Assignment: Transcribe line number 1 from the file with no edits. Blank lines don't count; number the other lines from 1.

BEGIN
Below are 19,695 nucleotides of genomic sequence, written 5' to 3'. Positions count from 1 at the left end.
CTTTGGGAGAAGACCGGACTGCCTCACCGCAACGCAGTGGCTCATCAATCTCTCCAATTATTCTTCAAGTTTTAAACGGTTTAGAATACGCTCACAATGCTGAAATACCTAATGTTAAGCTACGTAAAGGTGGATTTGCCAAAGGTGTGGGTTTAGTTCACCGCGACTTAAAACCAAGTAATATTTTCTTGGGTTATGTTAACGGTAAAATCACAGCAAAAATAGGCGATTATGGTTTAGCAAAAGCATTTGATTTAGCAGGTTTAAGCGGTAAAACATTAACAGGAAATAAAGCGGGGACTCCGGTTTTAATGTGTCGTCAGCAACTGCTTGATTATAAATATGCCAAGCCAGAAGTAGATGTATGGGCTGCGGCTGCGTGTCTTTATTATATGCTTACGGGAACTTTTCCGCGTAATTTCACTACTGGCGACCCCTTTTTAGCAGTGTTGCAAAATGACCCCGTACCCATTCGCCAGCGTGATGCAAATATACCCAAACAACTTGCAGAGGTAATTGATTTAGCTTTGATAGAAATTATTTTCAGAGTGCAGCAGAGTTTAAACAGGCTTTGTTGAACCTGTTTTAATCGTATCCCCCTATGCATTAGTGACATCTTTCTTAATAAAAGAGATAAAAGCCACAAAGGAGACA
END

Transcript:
Below are 19,695 nucleotides of genomic sequence, written 5' to 3'. Positions count from 1 at the left end.